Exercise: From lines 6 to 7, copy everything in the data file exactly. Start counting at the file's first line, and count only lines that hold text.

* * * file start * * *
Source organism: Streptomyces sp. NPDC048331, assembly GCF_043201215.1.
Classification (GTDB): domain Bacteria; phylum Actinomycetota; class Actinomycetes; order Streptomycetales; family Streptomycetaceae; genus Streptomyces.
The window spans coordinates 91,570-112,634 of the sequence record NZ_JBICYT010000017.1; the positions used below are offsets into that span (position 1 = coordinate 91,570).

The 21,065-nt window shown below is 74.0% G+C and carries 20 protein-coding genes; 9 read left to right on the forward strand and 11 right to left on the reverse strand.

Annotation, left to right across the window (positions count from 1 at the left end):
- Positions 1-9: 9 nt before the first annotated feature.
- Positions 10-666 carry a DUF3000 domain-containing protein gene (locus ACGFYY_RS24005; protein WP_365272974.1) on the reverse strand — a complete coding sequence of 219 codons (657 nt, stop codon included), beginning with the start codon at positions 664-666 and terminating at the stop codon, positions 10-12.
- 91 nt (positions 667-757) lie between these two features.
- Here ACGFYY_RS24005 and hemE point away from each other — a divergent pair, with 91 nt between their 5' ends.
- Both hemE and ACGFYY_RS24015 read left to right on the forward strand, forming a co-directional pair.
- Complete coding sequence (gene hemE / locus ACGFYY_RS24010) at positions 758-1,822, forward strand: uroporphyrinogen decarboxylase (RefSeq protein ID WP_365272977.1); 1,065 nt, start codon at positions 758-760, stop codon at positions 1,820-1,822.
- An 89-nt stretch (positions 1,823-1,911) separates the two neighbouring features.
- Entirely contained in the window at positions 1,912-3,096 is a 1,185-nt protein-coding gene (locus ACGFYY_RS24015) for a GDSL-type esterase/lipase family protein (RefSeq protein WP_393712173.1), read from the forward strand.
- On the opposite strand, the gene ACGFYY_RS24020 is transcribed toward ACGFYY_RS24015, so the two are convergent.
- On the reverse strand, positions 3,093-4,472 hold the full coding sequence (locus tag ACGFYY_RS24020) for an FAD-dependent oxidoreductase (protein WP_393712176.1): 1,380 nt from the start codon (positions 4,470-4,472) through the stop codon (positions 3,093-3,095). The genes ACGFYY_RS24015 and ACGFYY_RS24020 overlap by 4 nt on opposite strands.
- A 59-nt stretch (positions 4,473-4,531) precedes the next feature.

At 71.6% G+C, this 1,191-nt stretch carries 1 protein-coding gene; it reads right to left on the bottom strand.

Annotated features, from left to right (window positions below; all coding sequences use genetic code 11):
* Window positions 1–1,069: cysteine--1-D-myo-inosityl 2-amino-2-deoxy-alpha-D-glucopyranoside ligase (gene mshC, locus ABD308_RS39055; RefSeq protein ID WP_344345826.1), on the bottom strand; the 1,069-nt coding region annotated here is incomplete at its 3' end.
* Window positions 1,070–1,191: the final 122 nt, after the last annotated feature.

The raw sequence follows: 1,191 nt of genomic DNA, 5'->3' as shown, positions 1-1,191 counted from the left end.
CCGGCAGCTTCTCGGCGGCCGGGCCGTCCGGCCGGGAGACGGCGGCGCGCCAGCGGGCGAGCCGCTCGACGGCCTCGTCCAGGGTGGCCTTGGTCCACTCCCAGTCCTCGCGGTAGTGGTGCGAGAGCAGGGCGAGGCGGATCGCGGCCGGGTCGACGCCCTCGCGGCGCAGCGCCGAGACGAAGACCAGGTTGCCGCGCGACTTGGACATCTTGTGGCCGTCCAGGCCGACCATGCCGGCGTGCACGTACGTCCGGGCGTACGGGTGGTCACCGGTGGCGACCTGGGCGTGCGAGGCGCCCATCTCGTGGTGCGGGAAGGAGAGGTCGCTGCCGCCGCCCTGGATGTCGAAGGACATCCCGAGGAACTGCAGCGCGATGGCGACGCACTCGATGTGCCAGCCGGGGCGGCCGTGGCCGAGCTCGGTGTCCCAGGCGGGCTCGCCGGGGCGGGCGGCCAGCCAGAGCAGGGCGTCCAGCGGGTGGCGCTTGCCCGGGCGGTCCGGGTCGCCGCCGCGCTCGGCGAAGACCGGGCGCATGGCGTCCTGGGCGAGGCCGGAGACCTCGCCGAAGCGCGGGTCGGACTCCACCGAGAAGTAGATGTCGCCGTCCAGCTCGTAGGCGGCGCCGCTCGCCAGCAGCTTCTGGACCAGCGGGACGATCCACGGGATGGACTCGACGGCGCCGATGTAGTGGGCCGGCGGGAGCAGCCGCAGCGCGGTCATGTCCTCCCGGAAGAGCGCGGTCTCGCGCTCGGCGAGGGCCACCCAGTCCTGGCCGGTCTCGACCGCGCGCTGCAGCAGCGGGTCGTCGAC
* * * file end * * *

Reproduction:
- Positions 1-9: 9 nt before the first annotated feature.
- Positions 10-666 carry a DUF3000 domain-containing protein gene (locus ACGFYY_RS24005; protein WP_365272974.1) on the reverse strand — a complete coding sequence of 219 codons (657 nt, stop codon included), beginning with the start codon at positions 664-666 and terminating at the stop codon, positions 10-12.